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Used for various classes at Dickinson College

The Israeli 2019 Elections: a Checkup for the Health of Israeli Democracy

Image Source: Vox

The Israeli 2019 election was not an average election. Prime Minister Netanyahu faces indictments for numerous corruption charges. However if his Likud party were to achieve enough votes to elect him as Prime Minister, Netanyahu would become Israel’s longest serving Prime Minister. In this manner the Israeli 2019 elections were a referendum on Netanyahu, and whether the Prime Minister’s crimes were enough to outweigh his popularity among Israelis and his campaigning skills.

This election was also preceded by the passage of the Nation-State Basic Law a year before, which maintained that Jewish citizens are the only ones with the natural right to self-determination in Israel (effectively demoting non-Jewish citizens to second-class status).

A few days before the vote, Netanyahu announced that, if re-elected, he would officially annex portions of the West Bank, a flagrant violation of international law. As such, this election year was also a referendum on minority rights, the peace process, the rule of law, and the strength of the Israeli right overall.

Benjamin Gantz | Image Source: Market Watch

The main opposition to Netanyahu in this election did not come from the historic Labor party. Instead former IDF cheif Benjamin Gantz with his new center coalition party Kachol Lavan was the main competition. While most polling put Likud and Kachol Lavan in a neck and neck race, most predicted Netanyahu would be the one to form the government due to the strength of other coalition-ready right and religious parties (Haaretz).

Indeed this is precisely what happened.

Likud and Kachol Lavan each won an impressive 35 seats. However, while Gantz received recommendations to build a government from parties representing 45 knesset seats, Netanyahu received 65 from the right wing parties. What is rather astonishing is that Labor, the party that dominated Israel’s government uninterrupted from the state’s founding until the 70’s, and has been the main opposition to Likud since power shifted, found itself at a historic low at only 6 seats, down from 19 at the end of the previous government.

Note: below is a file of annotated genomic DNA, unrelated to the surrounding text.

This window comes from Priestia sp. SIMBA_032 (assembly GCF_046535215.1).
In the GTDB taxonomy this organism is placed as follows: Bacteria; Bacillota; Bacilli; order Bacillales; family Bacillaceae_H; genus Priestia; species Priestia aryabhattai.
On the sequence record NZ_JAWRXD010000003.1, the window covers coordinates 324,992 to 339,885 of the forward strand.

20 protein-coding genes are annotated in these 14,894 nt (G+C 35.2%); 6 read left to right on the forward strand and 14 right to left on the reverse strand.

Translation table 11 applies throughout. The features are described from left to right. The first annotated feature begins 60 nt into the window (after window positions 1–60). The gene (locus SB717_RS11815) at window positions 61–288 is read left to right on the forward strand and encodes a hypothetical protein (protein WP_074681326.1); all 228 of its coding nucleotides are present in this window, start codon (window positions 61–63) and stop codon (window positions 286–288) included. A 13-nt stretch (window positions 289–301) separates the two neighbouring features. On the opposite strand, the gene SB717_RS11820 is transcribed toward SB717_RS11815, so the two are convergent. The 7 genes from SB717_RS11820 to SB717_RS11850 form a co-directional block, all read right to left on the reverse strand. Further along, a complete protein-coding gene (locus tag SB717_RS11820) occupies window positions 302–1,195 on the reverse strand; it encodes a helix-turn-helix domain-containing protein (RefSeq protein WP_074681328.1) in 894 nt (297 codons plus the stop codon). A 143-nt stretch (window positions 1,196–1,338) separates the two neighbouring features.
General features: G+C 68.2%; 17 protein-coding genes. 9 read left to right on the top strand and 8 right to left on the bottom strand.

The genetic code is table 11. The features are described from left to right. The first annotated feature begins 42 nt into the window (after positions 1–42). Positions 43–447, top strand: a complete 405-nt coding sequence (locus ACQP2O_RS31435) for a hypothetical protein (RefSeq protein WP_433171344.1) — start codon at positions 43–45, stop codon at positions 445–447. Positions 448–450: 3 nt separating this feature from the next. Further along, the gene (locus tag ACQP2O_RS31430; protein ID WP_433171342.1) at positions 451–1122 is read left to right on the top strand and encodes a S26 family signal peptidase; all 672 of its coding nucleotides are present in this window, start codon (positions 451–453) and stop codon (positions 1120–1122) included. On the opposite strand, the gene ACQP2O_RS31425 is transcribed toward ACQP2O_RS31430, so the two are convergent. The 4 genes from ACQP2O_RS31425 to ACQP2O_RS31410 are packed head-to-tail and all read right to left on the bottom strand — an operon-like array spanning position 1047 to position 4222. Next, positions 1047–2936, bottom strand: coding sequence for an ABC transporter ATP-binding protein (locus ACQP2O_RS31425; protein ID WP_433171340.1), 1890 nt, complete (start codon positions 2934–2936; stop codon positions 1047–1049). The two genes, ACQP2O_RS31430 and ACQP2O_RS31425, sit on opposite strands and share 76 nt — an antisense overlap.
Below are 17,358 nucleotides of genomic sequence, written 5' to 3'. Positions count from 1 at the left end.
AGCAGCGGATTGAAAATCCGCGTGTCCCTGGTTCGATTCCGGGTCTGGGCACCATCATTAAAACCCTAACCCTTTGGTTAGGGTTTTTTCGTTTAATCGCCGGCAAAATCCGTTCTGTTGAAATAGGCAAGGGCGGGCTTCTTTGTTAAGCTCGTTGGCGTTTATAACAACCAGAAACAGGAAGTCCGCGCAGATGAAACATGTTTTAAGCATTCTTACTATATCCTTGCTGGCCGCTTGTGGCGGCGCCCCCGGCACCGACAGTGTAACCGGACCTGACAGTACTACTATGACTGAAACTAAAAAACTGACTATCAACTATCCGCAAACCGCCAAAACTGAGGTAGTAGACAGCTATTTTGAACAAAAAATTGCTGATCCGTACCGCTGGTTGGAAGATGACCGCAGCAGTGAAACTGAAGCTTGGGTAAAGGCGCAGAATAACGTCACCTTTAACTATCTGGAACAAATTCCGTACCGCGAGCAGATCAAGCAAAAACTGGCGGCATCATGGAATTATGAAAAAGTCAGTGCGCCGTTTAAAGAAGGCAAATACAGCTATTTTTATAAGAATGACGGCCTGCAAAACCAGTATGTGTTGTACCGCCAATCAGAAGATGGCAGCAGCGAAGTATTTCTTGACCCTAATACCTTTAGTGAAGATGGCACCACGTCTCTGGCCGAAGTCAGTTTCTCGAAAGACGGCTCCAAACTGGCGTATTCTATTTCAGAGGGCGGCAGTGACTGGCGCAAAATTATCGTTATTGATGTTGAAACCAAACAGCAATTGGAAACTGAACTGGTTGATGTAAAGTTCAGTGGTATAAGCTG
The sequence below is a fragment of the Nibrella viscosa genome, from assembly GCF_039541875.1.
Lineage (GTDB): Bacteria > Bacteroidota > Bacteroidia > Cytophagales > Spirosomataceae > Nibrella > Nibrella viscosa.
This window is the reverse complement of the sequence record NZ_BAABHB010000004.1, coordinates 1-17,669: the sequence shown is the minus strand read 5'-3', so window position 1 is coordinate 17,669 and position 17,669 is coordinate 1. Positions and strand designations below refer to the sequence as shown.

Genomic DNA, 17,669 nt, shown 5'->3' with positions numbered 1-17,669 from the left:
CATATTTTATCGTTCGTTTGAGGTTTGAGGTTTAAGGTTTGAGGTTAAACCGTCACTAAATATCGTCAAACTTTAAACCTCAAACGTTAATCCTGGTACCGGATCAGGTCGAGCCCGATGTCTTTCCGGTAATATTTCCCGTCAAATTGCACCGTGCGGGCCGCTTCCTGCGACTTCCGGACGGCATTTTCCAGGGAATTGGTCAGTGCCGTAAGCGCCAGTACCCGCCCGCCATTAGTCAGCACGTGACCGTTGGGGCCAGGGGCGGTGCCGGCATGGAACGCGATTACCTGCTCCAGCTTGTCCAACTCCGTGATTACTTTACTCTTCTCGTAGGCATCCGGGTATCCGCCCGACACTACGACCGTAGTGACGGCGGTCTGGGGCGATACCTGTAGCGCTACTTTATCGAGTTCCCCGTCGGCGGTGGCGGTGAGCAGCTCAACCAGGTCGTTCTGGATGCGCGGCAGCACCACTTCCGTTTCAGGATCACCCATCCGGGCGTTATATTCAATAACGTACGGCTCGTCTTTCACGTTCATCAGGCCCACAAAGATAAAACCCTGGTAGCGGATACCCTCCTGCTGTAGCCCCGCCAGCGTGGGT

Indeed, Gantz largely attained his power by cannibalizing the left and centrist parties. Many voters on the left and center abandoned their traditional parties and voted for Gantz. What this implies is that the traditional leftist parties have been failing to present a meaningful and captivating alternative vision for Israeli voters, and that their base really just dislike Netanyahu and vote for the opposition. Meaning that if they see a better opportunity to dethrone Netanyahu being provided by another party, they will vote for that party, which in this case was Kachol Lavan. While there are many examples of failures on the part of the parties to campaign effectively, this defeat falls in-line with a larger trend of atrophy for the Israeli left.

While Netanyahu’s strength did come at the cost of a few seats from the further right parties (The New Right party let by Ayelet Shaked and Naftali Bennet just barely missing the 3.25% voter threshold), the religious-right largely left this election unscathed. The Israeli right proved their strength and reacted to the prospect of Netanyahu being unseated or a centrist-center-left government by voting for Likud and right-religious parties in droves.

While Netanyahu will have more free reign in the new government, his coalition partners will have a powerful new leverage on the Prime Minister. Netanyahu is still facing indictment charges for corruption and in order to prevent him from being convicted while in office is hoping to pass an immunity law. His coalition partners would vote for this law that Netanyahu desperately needs in return for backing a policy proposal that they desire. In this case, it seems likely that the further right and religious parties would ask Netanyahu to make good on his West Bank annexation promise in return for the immunity law (Times of Israel)

In the 2019 elections, Israelis showed they are willing to overlook corruption and rule of law, with the majority remaining enamored with the “strongman” characteristics of Netanyahu. Israelis showed that they have little hope or care for the peace process with the Palestinians and that militaristic policies of illegal annexation are popular and viable elective policies. If Israel does go forward with annexation that would mean it would formally incorporate into its territory regions where some residents are granted citizenship and others not based on their ethnicity. In such a scenario, rather than being a simile or a description for the facts on the ground in the occupied territories, Israeli would actually become an apartheid state.

In seemingly another blow to Israeli democracy, the low turnout from Israeli-Arabs (partly influenced by overt suppression tactics from Likud/Bibi (Haaretz) ) as a response to the nation-state law and breakup of the Arab Joint-List (see my previous blog post) shows that the democratic ideals of pluralism enshrined in Israel’s founding document are waning as the conservative Jewish majority is increasing their power domestically.

In conclusion, what this election implies is that Israeli democracy is in a state of decay. The simple act of voting does not make a democracy, it carries with it certain values and ideals such as rule of law (especially for those in power), pluralism, and equal rights, that must be adhered to. As Israel abandons these ideals, the future of its democracy remains in question.

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